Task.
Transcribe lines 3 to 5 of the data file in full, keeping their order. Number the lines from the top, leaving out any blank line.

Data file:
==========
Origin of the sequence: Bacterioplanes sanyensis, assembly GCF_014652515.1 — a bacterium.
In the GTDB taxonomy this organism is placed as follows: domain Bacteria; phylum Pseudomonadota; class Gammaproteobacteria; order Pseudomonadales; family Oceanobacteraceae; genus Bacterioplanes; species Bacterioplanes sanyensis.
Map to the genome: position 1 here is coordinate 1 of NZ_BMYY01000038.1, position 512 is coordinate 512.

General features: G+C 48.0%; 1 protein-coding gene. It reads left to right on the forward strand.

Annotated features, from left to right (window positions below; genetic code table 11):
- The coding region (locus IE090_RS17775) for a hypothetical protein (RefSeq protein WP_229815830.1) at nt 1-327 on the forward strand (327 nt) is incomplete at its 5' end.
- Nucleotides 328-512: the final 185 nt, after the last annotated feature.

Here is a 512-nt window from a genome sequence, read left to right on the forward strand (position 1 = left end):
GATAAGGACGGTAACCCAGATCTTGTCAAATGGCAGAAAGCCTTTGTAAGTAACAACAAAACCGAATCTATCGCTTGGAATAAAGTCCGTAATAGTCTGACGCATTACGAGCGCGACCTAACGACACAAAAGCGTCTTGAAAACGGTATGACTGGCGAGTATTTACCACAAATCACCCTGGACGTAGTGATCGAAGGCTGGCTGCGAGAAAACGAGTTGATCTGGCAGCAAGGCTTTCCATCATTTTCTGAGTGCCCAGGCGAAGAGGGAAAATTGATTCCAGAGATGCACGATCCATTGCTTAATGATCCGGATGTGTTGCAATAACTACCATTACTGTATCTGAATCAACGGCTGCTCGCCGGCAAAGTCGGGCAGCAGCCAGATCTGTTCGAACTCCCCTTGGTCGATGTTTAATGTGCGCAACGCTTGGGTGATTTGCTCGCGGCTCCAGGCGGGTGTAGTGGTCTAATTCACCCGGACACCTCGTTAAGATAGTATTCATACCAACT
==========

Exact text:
Map to the genome: position 1 here is coordinate 1 of NZ_BMYY01000038.1, position 512 is coordinate 512.

General features: G+C 48.0%; 1 protein-coding gene. It reads left to right on the forward strand.

Annotated features, from left to right (window positions below; genetic code table 11):